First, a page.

Today, Britons are experiencing the bleakest day of the year: Blue Monday, so named for its potent combination of cold nights and post-Christmas melancholy.
It’s tempting to indulge ourselves in this nationally recognised downward spiral, but it’s more important to focus on how to make the day – or, indeed, any day – better.
Having a good day is something many of us see too little of: last summer, the Office for National Statistics revealed that UK happiness levels had failed to rise for the first time in five years, while 2016 proved the most anxiety-ridden on record, with seven out of 10 employees citing stress as the number one hazard at work, according to a TUC report.
Many of us have settled into treating this daily dissatisfaction as a casual disappointment, something to be endured and joked about with friends. I’ve lost track of the number of conversations that have gone: “What happened to you today?” “Oh, just work.” “Yeah, me too. Have a drink.”
It’s a crushing shame to write off so much of our lives in that way. But here’s the good news: research in behavioural economics, psychology and neuroscience suggests that we have more control over the quality of our day-to-day lives than we realise.
We might not be able to turn a terrible day into an extraordinary one, or a dodgy boss into a saint, but once we understand just a little of what it takes for our brain to function at its best, it becomes clear how and why we can get quite significant boosts to our sense of wellbeing and productivity from small tweaks to our daily routines.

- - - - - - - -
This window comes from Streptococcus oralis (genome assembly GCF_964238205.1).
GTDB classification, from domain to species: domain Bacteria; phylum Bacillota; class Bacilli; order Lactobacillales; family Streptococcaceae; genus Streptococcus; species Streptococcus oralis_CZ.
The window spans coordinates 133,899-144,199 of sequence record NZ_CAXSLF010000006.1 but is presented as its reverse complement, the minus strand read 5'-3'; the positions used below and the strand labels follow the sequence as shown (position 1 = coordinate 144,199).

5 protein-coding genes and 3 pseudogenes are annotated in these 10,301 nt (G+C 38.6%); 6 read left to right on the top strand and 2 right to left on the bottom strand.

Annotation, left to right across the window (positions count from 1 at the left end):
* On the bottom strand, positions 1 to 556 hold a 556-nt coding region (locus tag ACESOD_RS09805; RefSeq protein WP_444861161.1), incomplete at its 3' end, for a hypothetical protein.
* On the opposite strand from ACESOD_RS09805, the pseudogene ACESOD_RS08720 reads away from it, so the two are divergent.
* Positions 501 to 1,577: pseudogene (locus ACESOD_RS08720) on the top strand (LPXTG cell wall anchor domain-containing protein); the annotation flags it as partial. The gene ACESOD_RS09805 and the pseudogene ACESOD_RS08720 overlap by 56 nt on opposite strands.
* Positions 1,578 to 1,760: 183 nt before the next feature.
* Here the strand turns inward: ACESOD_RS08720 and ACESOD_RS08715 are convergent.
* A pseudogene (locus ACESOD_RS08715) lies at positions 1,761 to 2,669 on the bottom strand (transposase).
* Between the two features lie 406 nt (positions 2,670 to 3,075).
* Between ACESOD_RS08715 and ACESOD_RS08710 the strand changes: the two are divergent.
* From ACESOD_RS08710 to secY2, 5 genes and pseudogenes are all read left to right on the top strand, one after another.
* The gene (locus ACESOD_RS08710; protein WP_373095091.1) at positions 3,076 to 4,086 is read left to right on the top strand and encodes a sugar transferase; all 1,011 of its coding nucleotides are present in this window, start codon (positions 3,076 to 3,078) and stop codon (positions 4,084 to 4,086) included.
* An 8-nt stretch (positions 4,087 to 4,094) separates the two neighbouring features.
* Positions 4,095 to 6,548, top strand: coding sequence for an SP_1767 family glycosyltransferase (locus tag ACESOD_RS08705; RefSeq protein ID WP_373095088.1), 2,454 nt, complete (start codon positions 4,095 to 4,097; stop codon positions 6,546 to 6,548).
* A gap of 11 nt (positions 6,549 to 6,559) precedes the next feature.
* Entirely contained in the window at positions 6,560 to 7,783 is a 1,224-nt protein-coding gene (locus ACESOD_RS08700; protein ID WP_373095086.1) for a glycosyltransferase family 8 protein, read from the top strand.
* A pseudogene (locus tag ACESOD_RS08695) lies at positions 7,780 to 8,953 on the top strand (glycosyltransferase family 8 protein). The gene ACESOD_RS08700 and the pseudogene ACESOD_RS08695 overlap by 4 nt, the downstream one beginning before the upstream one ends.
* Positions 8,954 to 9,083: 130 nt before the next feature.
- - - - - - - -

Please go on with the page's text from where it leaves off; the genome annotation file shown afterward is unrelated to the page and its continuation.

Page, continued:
Your brain gets a surprisingly strong kick from learning new things. And those new things don’t have to be all that exciting to have a positive effect. Neuroeconomist George Loewenstein has found that simply giving volunteers the answers to factual questions visibly activates their brains’ reward systems – no doubt one of the reasons that game shows are so popular.
This is useful to know if you’re feeling uninspired, because it means that an oddly useful way to perk yourself up is to decide to find something worth learning. If you’re on an interminable training course that’s going far too slowly, for example, decide to find something noteworthy about the way it’s being taught – something that could improve the way you communicate your own ideas to others. If you’re engaged in the most boring task on the planet, perhaps you can at least find the quickest or slickest way of doing it. You’ll enjoy yourself more as a result.
Getting some distance:
When we’re dealing with a challenging situation, we don’t always make good choices. Neuroscientist Amy Arnsten has found that dealing with “even quite mild uncontrollable stress” can dampen activity in our brain’s prefrontal cortex – the part of the brain responsible for careful reasoning and self-control.
Our brain is busy launching a defensive “fight-flight-or-freeze” response, leaving less mental energy available for thinking things through properly. Unfortunately, this means that just as you need to rise to some kind of challenge, your reactions are less thoughtful and more kneejerk. No wonder you might say something you later regret when you’re under pressure, or find your mind goes blank when put on the spot.